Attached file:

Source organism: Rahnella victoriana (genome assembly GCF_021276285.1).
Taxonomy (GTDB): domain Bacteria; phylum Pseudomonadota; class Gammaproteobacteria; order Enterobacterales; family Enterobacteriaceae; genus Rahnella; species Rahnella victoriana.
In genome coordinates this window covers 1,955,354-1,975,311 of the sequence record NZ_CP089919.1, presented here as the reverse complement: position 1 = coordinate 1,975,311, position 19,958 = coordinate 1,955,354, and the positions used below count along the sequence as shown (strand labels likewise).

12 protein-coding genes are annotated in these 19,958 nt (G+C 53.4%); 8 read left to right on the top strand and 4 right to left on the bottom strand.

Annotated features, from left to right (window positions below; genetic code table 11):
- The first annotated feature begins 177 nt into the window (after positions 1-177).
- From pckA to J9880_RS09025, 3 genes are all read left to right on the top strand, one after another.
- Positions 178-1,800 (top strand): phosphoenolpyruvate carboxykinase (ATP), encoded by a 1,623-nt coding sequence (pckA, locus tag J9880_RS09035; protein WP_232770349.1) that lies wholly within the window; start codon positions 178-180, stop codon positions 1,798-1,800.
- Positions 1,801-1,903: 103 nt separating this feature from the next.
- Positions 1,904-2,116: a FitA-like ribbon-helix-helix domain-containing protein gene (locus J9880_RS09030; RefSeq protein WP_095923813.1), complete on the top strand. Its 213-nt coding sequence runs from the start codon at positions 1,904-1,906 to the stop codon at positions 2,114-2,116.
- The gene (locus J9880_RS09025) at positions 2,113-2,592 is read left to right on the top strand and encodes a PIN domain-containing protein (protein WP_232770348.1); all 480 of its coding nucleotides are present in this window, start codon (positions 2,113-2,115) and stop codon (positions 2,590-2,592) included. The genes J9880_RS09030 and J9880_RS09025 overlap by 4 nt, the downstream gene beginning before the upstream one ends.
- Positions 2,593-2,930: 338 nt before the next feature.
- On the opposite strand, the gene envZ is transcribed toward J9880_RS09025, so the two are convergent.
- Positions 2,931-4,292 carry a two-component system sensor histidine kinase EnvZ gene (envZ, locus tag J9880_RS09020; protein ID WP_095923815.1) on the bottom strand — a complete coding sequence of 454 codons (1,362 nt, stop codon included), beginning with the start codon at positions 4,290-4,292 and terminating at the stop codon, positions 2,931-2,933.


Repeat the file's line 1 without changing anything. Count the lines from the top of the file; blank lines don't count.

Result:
Source organism: Rahnella victoriana (genome assembly GCF_021276285.1).